Yesterday we discovered what 1-bit DSD looks like and how it’s fundamentally different from that of the standard CD format, PCM. I am going to spend a few posts helping folks understand a little better detail about DSD but today I wanted to make sure we all understand the importance of timing.
Timing is everything in digital audio. Regardless of the format, PCM or DSD, the accuracy of either the rate of samples we take or the accuracy of the 1-bit data coming in a stream on DSD plays a critical role in how the audio will sound when we play it back in our systems.
Timing issues are commonly known as jitter – a term I thought must have something to do with drinking too much coffee in the morning – but turns out to be simply differences in timing of the stream.
If you’ve been following along in our little series it should start to be clear how important jitter can be to the eventual output music. Consider that in a PCM system if the timing of the samples, which is supposed to happen 44 thousand times a second starts changing in the encoding process or the playback process. The system only works well if the timing is correct because, at the end of the day in both DSD and PCM they are timing based systems. Change the timing and the results will always be something unexpected.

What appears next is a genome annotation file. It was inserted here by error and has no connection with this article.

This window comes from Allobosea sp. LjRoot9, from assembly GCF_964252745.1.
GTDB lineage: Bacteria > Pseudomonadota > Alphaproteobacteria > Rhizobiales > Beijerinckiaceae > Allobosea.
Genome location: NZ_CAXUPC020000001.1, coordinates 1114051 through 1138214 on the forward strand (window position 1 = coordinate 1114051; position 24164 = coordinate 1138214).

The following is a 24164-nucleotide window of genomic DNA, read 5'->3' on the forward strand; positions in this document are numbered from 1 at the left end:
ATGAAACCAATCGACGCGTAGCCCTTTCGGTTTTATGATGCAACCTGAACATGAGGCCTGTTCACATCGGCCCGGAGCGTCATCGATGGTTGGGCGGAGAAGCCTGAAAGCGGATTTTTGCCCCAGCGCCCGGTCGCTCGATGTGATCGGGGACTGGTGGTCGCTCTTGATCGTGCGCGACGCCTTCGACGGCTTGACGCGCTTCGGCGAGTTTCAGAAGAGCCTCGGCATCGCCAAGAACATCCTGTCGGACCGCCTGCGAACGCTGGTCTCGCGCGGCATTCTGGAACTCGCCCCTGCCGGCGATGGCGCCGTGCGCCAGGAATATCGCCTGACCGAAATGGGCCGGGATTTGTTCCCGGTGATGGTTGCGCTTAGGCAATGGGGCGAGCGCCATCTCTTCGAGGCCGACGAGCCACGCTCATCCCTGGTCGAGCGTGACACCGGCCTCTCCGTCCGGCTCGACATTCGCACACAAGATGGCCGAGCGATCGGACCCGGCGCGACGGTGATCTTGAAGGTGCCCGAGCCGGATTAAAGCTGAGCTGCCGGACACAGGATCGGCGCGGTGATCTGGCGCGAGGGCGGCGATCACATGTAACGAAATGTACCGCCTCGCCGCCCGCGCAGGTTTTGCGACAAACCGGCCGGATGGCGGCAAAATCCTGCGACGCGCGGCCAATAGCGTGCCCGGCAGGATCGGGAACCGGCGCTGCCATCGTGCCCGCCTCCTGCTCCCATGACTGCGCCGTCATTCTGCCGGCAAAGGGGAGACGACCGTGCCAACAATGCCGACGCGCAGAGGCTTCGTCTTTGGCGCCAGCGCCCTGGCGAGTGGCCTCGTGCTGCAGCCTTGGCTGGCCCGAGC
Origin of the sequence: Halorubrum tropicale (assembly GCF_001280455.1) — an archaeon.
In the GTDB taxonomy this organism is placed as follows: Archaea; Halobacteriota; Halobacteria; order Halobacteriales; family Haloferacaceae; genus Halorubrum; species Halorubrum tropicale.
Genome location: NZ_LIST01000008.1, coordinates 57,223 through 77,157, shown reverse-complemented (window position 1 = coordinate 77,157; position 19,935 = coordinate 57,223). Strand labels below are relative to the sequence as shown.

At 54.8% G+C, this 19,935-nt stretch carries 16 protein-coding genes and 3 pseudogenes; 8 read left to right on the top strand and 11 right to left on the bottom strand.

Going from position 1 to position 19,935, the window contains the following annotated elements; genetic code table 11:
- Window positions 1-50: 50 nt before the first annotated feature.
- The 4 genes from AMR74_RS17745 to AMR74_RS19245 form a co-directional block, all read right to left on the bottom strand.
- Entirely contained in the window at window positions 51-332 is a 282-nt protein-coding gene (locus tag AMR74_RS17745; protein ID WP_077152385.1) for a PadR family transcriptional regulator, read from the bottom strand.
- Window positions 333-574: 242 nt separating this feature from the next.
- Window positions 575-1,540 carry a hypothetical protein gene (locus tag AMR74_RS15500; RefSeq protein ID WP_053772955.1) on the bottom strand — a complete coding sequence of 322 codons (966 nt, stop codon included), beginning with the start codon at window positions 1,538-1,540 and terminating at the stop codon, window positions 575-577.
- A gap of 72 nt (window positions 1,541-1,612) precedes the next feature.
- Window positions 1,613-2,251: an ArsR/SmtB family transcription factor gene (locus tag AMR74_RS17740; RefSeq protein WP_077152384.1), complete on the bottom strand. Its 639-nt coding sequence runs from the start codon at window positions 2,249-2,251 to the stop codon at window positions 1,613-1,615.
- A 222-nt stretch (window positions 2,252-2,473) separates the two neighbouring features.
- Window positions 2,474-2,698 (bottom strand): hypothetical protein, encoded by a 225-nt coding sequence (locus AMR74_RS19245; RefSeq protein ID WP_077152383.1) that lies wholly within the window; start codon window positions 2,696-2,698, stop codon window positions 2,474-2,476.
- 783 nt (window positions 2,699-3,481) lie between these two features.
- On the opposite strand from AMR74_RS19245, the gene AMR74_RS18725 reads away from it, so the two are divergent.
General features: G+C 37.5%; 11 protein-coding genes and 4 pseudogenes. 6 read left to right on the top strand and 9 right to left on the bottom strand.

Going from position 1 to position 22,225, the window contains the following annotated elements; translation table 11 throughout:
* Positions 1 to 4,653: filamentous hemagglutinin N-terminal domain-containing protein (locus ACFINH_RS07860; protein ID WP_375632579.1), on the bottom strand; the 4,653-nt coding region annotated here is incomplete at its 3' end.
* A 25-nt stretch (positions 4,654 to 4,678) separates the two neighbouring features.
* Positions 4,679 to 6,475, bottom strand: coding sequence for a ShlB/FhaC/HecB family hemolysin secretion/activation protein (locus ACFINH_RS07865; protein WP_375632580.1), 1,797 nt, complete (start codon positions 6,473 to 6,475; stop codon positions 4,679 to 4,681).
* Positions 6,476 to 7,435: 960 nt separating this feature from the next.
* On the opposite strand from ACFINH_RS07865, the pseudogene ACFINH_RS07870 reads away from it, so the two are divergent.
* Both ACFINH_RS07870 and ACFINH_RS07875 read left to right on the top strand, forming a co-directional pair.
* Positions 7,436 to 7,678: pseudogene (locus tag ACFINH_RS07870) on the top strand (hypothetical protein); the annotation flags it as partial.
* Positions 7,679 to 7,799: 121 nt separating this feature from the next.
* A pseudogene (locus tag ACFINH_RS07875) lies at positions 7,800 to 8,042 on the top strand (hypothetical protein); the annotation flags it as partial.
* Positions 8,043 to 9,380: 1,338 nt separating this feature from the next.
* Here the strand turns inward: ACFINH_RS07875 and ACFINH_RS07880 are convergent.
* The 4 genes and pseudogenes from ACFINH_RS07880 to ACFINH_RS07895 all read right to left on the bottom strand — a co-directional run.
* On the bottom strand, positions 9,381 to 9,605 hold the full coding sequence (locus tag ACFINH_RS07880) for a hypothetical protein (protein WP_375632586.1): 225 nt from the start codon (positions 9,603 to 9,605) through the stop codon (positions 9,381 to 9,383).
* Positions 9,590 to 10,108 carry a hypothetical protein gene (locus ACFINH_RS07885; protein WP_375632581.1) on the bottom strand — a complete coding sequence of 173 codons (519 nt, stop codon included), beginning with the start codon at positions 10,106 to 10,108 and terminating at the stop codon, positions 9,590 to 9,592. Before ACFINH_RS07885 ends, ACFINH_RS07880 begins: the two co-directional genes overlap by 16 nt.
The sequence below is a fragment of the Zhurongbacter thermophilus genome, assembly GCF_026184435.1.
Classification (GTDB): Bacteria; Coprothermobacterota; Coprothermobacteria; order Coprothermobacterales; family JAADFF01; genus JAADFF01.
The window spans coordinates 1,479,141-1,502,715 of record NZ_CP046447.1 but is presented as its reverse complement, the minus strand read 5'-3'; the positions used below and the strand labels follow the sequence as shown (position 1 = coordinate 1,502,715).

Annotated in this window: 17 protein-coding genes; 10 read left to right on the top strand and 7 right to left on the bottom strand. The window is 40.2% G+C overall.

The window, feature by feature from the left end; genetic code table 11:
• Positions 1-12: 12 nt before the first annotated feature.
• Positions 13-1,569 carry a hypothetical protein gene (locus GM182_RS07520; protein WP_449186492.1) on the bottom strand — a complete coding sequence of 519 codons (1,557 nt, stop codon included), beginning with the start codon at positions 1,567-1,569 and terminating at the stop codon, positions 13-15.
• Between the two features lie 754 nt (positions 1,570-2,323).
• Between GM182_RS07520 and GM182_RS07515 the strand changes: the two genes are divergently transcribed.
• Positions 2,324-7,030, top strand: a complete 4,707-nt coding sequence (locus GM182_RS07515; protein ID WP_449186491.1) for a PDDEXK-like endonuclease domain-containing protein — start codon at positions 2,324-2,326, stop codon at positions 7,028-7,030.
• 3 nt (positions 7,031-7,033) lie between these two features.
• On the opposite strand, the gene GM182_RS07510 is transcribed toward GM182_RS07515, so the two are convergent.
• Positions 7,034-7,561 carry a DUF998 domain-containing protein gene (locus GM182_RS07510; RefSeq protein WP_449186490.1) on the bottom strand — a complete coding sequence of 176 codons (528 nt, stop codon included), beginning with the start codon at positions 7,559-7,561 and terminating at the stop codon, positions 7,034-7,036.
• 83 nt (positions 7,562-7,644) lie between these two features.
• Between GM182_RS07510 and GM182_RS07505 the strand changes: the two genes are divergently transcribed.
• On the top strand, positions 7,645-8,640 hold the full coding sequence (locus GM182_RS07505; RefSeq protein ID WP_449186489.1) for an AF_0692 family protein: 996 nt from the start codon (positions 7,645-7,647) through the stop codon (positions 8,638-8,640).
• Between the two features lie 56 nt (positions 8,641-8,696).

Tomorrow we’ll start on the crazy process in 1-bit decoders of trying and failing to get it right.